KARACHI: In any discussion on the current law and order problems plaguing our society, one invariably gets two kinds of responses; choose to work and dream on for a better Pakistan, or take the easy route and escape to a foreign country.
I, personally, believe strongly in positive thinking; a trait that has been passed down to me by my father. I believe that positive thinking is the only way to bring about any meaningful change in our lives. Positivity is required to overcome the obstacles and trials that accompany every challenge we humans face; nothing substantial gets delivered if we approach a problem without a constructive attitude.
If we are not discouraged by initial failures, we can find a solution to every problem. Thomas Edison is a case in point. He ended up testing over 100 different metals in his laboratory in the search for an appropriate filament for his light bulb. Despite 99 failures, he firmly believed his theory to be correct –and it turned out that he was right all along. If he would’ve given up at any one of those 99 failures – the tenth, the fiftieth, or the eightieth – humankind would have had to wait indefinitely for the luxury of incandescent light bulbs.
Positive thinking can do wonders. It is a vital quality in any leader who wishes to bring about everlasting change. The Columbians got rid of the hegemony of drug mafias and South Africa conquered apartheid because leaders in both countries dared to dream of a better future for their people. The worst they could’ve done was given in to the oppression of the negative elements in their society.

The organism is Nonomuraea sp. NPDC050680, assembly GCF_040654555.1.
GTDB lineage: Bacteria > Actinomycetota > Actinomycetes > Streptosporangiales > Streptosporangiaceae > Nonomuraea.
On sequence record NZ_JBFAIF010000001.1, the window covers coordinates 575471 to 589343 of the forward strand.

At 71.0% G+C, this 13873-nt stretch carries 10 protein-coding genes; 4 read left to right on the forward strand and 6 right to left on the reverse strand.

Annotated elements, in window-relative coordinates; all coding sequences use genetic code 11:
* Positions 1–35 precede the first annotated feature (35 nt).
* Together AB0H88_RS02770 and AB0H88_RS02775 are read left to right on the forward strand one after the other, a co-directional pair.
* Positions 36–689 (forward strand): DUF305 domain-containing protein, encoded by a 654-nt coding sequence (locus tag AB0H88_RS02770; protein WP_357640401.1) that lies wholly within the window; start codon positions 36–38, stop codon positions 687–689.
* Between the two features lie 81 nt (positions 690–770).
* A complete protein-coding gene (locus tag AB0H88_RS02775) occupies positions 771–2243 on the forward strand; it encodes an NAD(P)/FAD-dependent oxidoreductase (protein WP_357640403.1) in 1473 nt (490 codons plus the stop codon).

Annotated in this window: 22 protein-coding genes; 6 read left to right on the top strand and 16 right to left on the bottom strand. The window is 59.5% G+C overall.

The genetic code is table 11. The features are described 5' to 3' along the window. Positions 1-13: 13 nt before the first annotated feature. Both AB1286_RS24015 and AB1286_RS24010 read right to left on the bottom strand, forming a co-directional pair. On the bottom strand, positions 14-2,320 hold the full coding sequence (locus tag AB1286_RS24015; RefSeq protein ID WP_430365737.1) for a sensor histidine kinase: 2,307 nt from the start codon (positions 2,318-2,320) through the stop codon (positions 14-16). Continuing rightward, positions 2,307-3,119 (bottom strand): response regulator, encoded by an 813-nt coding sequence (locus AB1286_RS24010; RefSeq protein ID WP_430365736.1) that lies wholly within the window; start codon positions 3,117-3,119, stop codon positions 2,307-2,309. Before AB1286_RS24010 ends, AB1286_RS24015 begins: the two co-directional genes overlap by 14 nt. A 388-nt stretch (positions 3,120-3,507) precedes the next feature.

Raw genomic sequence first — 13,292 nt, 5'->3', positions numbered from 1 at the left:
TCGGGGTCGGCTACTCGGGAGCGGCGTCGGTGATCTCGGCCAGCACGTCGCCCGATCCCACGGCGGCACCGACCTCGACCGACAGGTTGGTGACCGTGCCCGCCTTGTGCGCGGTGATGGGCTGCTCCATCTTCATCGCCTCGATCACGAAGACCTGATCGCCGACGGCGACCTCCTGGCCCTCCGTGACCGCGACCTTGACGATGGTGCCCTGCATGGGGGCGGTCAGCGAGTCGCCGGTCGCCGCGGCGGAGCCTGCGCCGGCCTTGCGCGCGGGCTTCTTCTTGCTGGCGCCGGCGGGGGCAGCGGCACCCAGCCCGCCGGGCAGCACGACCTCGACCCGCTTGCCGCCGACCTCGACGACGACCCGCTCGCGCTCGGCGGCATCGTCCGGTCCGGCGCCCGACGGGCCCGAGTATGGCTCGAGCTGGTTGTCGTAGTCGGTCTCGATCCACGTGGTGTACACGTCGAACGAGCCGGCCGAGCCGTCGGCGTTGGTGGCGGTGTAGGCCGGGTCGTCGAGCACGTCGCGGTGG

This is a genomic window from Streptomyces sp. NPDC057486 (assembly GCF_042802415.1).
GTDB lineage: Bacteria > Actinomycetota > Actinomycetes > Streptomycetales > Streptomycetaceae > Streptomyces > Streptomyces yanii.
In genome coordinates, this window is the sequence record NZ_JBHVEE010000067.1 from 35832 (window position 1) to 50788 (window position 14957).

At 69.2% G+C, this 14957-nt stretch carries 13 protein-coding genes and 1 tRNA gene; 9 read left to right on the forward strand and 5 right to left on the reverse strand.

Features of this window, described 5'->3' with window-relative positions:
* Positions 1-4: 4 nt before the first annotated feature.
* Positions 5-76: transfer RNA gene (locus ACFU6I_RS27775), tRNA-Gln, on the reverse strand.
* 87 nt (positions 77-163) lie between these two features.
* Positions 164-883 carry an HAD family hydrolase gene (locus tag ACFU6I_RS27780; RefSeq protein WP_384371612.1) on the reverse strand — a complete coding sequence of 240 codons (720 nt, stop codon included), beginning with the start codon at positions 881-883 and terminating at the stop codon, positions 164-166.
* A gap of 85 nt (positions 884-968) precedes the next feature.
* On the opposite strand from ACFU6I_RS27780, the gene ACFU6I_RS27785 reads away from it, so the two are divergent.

Similarly, we cannot give up on Pakistan; the land that is integral to our identity.
True, it is difficult to be an optimist in the chaos and unruliness that characterizes modern Pakistan. When people are getting kidnapped, robbed and murdered, one tends to lose hope. But it is in these very circumstances that those with the resources to bring about change must not relinquish their dreams of a better Pakistan. I say this because perpetual hope is a force multiplier and has changed human destinies in the past.
If Nelson Mandela can persevere through 27 years of incarceration in an eight-by-eight foot cell, we too can find that inner reserve of strength through strong principles and a firm belief in a better tomorrow. Pakistan is much better off than apartheid South Africa. We have amazing human beings sharing the same country as us. There are Pakistanis, just like us, who refuse to be disheartened by the sad reality we live in. I believe that it is these noble souls who are our country’s saviors. These few good men will, one day, change Pakistan’s destiny forever. This is my hope, and my faith in the positivity that these men and women engender in our society.
The writer works in the corporate sector and is active on various business forums and trade bodies.
Published in The Express Tribune, February 13th, 2012.
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